Facebook is the latest major tech company to let people work from home forever

As thousands of companies in the United States try to figure out their plans to reopen their offices, Facebook announced a drastic shift: a large portion of its workforce can work from home forever.

Facebook CEO Mark Zuckerberg said in a livestream on his personal page on Thursday that he suspects as many as 50 percent of the company’s 45,000 employees will be able to work remotely over the next five to 10 years. While Zuckerberg warned that the number is not necessarily a target, it is a tangible estimate by the leader of one of the world’s most important companies about the future of work, affecting not only his business but also the standards for post-pandemic office workers as a whole. The move comes shortly after Facebook’s rival Twitter announced that it will permanently remotely operate its entire workforce, along with other technology companies such as Shopify and Coinbase.

“The reality is that I don’t think it will be that we will wake up one day on January 1 and no one has to worry about this anymore,” said Zuckerberg in the live stream of the lasting impact of Covid-19 on office workers . Zuckerberg went on to explain the immediate and gradual shifts the company will make in managing and hiring new employees.

In the short term, as Facebook begins to reopen its offices (at this time, it said that 95 percent of employees will work from home and will do so until at least January 1, 2021), the company will be in its buildings with a capacity of 25 percent work. As of now, some Facebook employees can request to work from home permanently. The first group of employees who will be able to do this are senior level employees with a history of strong performance appraisals. According to an internal survey conducted by the company, 40 to 60 percent of employees are interested. And half of the company said they were at least as productive as before, even when working from home.

The company will also start ‘aggressively’ hiring outside workers because they won’t be as tied to physical office space – especially for high-level staff who don’t need as much personal training or career development. Rather than focusing solely on hiring technology in the actual Silicon Valley capital, the company will focus more on other metro regions such as Atlanta, Dallas and Denver. And it’s rethinking how it can bring new benefits to its outside employees, as some of the old benefits, like free gourmet cafeteria food on site, don’t make much sense. Instead, remote workers may need better laptops and monitors, stronger Internet connections, and audio and visual live streaming equipment.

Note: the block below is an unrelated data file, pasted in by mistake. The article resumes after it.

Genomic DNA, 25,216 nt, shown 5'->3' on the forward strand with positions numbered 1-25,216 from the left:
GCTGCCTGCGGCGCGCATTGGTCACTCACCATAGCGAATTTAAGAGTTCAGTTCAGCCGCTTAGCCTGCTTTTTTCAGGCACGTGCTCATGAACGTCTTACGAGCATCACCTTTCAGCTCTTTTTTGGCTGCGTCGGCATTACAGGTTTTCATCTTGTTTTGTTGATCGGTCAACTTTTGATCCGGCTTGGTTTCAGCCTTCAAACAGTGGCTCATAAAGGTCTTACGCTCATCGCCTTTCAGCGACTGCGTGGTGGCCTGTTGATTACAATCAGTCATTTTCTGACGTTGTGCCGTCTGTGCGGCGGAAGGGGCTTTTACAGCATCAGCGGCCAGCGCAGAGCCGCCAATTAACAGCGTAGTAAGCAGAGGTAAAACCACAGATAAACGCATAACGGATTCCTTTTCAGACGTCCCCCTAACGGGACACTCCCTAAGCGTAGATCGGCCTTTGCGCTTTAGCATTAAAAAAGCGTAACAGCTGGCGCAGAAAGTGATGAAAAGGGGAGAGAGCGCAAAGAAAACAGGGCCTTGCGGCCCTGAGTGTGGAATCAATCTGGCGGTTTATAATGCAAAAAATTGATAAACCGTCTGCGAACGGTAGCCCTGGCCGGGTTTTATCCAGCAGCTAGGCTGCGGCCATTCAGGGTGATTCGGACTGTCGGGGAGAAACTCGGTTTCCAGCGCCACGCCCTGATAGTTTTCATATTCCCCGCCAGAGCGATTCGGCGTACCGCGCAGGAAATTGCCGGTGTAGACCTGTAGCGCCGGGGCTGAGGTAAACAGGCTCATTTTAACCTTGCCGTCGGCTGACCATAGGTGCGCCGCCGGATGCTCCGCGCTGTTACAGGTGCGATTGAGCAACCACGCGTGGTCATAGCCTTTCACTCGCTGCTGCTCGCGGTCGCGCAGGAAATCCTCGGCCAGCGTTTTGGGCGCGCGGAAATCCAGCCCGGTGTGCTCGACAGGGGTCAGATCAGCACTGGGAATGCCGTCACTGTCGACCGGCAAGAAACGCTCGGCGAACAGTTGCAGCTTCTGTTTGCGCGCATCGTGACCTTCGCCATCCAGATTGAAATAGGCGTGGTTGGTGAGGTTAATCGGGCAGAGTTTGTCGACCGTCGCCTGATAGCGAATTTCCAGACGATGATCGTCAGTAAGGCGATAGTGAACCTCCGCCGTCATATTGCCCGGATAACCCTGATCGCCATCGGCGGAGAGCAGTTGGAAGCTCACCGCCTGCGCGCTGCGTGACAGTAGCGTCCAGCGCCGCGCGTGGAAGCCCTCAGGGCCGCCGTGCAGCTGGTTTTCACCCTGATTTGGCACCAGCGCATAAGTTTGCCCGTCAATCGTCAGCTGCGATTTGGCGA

“I think we will be the most progressive teleworking company on our scale,” said Zuckerberg.

The technology giant’s CEO outlined an optimistic vision of an increasingly distant future, saying the company will increase the diversity of its workforce by recruiting outside of the usual tech hubs of San Francisco and other major cities.

“Enabling remote work will be very positive in this area toward creating wider economic prosperity,” said Zuckerberg.

However, it is unclear how a significant portion of Facebook’s staff – including the outside contractors such as content moderators, security guards and cafeteria workers – will be affected by this remote future as many of their jobs are more physically connected to the office.

And there are also some challenges for Facebook’s direct employees. Zuckerberg acknowledged that the company is aware of the concern that remote work might give a disproportionate share of housework to women. He said that about the same percentage of women and men in an internal survey said they prefer to work from home. And he said many employees still crave personal time with their colleagues, with more than half of the employees surveyed saying they want to get back to full-time work in the office as soon as possible.

Facebook said many of its employees will follow a ‘hybrid’ model of remote and personal office work – entering for on-site training, critical meetings and on-site events that create culture.

And while many Facebook employees are motivated to move out of expensive areas like San Francisco if they are no longer forced to work in a nearby physical office, they may end up getting a pay cut as salaries are adjusted for local costs of livelihood.

Zuckerberg said that cost savings are not the reason for the changes. He said the company may hire more people to manage remote work, which could offset the cost savings to get more people to work in fancy buildings.

“It is really unknown what the economy will look like or how much it will cost,” Zuckerberg said. “It is possible that if this is done efficiently, it is possible to save some capital, but I don’t think this is the main reason why this should happen.”

Ultimately, no one, including Mark Zuckerberg, knows exactly what the future of the office will look like after the pandemic. But today’s announcement is another sign that our shift to working from home will not be temporary for a significant portion of the U.S. workforce. The technology sector is spearheading these changes, and it will be interesting to see how Silicon Valley, which is already impacting, is setting the standard for a post-pandemic office future.

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